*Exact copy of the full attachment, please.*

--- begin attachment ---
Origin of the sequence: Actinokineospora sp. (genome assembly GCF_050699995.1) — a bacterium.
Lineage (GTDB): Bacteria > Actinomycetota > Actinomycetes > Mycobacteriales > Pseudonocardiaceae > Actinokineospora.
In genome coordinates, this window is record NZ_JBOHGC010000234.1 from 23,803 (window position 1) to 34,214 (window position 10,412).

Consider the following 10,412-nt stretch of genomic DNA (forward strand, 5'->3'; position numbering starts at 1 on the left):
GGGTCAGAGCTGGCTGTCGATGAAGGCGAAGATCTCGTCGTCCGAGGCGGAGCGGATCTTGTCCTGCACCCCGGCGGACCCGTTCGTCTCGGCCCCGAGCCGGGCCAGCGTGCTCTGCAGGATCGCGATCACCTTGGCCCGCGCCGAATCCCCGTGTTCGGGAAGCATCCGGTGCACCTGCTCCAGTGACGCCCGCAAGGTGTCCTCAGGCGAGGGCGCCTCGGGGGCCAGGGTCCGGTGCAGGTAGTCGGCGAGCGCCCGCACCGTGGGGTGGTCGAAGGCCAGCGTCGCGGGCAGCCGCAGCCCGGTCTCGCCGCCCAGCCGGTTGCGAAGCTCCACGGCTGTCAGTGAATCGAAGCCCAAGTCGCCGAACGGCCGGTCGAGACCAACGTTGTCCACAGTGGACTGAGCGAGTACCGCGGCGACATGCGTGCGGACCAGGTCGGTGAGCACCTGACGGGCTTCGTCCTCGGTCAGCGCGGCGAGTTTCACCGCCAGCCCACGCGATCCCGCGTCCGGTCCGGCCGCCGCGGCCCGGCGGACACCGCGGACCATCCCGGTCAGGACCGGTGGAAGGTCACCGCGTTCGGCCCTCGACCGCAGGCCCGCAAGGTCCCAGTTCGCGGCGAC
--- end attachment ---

Origin of the sequence: Actinokineospora sp. (genome assembly GCF_050699995.1) — a bacterium.
Lineage (GTDB): Bacteria > Actinomycetota > Actinomycetes > Mycobacteriales > Pseudonocardiaceae > Actinokineospora.
In genome coordinates, this window is record NZ_JBOHGC010000234.1 from 23,803 (window position 1) to 34,214 (window position 10,412).

Consider the following 10,412-nt stretch of genomic DNA (forward strand, 5'->3'; position numbering starts at 1 on the left):
GGGTCAGAGCTGGCTGTCGATGAAGGCGAAGATCTCGTCGTCCGAGGCGGAGCGGATCTTGTCCTGCACCCCGGCGGACCCGTTCGTCTCGGCCCCGAGCCGGGCCAGCGTGCTCTGCAGGATCGCGATCACCTTGGCCCGCGCCGAATCCCCGTGTTCGGGAAGCATCCGGTGCACCTGCTCCAGTGACGCCCGCAAGGTGTCCTCAGGCGAGGGCGCCTCGGGGGCCAGGGTCCGGTGCAGGTAGTCGGCGAGCGCCCGCACCGTGGGGTGGTCGAAGGCCAGCGTCGCGGGCAGCCGCAGCCCGGTCTCGCCGCCCAGCCGGTTGCGAAGCTCCACGGCTGTCAGTGAATCGAAGCCCAAGTCGCCGAACGGCCGGTCGAGACCAACGTTGTCCACAGTGGACTGAGCGAGTACCGCGGCGACATGCGTGCGGACCAGGTCGGTGAGCACCTGACGGGCTTCGTCCTCGGTCAGCGCGGCGAGTTTCACCGCCAGCCCACGCGATCCCGCGTCCGGTCCGGCCGCCGCGGCCCGGCGGACACCGCGGACCATCCCGGTCAGGACCGGTGGAAGGTCACCGCGTTCGGCCCTCGACCGCAGGCCCGCAAGGTCCCAGTTCGCGGCGAC